Here’s an exclusive interview with Ashley Chew on her recent trip to NIGERIA for the Fashion Forward Seminar – Black Models Matters organized by FCDA and IBCNL.
1. We know you through the “Black Models Matter” movement which is essentially a spin-off or rather a pun on the “Black Lives Matter” movement. However, can you tell us more about yourself, Ashley Chew, the person?
– My name is Ashley Chew, I am a Fine artist from the Midwest that has just relocated to New York City. I have been an artist since a young child and carried my interest in art through adulthood, In December 2015 I graduated in the Fine Arts. Aside from creating, I am a production assistant and runway model, I have walked New York Fashion Week and have worked New York Fashion Week, Midwest Fashion Week and Miami Swim Week.
2. Do you see yourself as more of an artist, model or designer?
– Although I am a model, I consider myself an artist, modeling is a form or self expression but art is the core of my self-expression
3. So what brings you to Nigeria and what are your expectations and your reservations coming here?
– I am in Nigeria to speak at an event on behalf of Black Models Matter, to possibly educate, inform and encourage others about what is going on in the fashion industry in New York, although the racism in fashion is eveywhere. My expectations in Nigeria is to enjoy my surroundings, get introduced to the culture and have fun.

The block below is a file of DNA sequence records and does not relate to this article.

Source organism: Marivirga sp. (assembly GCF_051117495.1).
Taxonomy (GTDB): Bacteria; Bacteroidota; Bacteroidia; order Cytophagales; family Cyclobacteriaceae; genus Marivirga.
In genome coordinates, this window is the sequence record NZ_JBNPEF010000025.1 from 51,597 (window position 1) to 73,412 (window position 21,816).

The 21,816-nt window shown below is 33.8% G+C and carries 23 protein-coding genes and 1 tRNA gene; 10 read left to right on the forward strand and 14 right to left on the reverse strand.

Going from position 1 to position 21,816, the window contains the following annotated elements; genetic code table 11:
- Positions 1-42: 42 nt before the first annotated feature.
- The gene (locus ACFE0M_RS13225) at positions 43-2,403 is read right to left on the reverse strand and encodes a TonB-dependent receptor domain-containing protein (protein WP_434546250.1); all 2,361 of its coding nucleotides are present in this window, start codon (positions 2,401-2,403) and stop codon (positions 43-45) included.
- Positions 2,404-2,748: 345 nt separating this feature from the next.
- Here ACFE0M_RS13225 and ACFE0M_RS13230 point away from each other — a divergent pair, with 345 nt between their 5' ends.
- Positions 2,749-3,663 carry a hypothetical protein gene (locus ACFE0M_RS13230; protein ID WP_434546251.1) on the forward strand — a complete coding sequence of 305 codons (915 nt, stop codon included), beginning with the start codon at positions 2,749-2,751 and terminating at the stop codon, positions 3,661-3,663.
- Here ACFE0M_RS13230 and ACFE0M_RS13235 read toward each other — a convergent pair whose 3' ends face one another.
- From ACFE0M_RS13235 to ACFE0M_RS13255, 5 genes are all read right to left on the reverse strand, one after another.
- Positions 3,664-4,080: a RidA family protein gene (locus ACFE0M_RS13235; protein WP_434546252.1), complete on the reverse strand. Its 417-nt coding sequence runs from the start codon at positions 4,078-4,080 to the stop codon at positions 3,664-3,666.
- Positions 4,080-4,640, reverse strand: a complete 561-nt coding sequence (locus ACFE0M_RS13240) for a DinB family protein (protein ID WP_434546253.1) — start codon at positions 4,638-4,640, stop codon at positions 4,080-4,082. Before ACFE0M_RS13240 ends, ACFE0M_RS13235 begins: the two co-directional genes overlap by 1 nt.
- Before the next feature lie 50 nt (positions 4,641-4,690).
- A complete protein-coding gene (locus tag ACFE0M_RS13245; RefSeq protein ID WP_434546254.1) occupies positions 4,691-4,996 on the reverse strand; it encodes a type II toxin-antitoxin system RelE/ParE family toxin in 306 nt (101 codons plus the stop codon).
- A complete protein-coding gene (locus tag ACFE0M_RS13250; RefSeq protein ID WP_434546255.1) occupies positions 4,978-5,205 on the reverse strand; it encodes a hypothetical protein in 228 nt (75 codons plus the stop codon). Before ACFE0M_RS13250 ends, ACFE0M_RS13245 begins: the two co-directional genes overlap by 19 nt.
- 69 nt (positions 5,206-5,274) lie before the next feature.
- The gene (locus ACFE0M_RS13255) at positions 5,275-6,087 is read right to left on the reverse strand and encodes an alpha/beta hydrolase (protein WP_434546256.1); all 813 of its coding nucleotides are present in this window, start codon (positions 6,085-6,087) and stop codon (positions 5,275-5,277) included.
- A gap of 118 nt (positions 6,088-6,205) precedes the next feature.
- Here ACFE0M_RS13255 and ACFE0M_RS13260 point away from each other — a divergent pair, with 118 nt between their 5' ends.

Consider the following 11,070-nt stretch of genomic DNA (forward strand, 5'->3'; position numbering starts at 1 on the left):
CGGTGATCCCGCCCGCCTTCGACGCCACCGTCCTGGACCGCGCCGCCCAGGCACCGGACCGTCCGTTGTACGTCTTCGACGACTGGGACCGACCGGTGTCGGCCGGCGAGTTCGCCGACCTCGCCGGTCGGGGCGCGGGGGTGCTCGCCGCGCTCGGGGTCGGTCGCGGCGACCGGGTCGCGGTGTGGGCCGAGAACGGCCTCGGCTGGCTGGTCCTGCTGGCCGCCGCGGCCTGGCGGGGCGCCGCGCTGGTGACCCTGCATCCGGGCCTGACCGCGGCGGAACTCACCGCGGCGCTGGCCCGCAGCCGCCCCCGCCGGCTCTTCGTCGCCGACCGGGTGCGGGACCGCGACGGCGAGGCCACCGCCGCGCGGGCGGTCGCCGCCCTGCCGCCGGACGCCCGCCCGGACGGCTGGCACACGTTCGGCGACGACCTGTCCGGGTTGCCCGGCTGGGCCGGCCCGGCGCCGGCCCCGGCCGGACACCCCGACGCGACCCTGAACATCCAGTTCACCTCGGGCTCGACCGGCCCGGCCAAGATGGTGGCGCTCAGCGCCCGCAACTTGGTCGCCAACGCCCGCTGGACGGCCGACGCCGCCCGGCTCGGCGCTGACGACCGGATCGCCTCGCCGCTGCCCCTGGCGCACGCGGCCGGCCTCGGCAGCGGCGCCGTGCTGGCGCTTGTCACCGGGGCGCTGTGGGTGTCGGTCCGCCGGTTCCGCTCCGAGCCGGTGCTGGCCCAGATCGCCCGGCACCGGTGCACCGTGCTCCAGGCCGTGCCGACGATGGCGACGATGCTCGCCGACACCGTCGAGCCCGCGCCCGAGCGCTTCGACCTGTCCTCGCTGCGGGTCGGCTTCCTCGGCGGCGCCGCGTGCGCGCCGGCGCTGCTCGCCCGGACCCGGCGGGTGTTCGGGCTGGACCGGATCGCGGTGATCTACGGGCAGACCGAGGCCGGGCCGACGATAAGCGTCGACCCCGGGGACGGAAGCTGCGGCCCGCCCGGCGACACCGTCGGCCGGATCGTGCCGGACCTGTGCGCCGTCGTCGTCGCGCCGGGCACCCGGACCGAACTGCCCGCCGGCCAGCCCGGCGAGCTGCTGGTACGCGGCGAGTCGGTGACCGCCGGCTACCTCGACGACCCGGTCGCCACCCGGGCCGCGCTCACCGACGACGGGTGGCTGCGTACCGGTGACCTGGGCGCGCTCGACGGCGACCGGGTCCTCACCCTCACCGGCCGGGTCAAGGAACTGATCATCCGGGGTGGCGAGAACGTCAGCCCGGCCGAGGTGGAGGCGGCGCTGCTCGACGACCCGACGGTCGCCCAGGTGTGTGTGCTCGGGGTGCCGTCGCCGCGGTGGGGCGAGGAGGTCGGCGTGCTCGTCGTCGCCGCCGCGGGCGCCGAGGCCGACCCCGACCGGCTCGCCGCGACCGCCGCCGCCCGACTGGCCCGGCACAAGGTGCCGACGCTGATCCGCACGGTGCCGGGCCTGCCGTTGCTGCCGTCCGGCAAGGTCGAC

4. Do you feel duty-bound to serve as a role model for aspiring black models and fashionistas out there?
– The term role-model I feel is a tough title to fill, I rather say lead others to their potential. Leaders create other leaders and I hope to lead young women to want to change the fashion industry.
5. How far do you see the ‘Black Models Matter’ movement going, or where do you plan on taking it to next?
– Black Models Matter has gone so far, I would have never thought I would travel to Nigeria so the possibilities is endless to me. It has gone all over New York City, France, The UK, Canada, places I would have never thought. I just hope the industry changes so we dont have to say “Black Models Matter” in the future.
6. Do you have any words for aspiring black and African models who might have faced barriers going into the international modelling industry?
– To young models, dont let this industry contribute to your self-esteem or ideals of beauty, it is not you, it is the industry. For a while I wondered why my hair was not accepted, but its not my hair, my hair is beautiful, im beautiful, the industry needs to see that. Dont get wrapped up in what you arent, keep going, the more we put ourselves out there with confidence maybe the more people will see that radiate.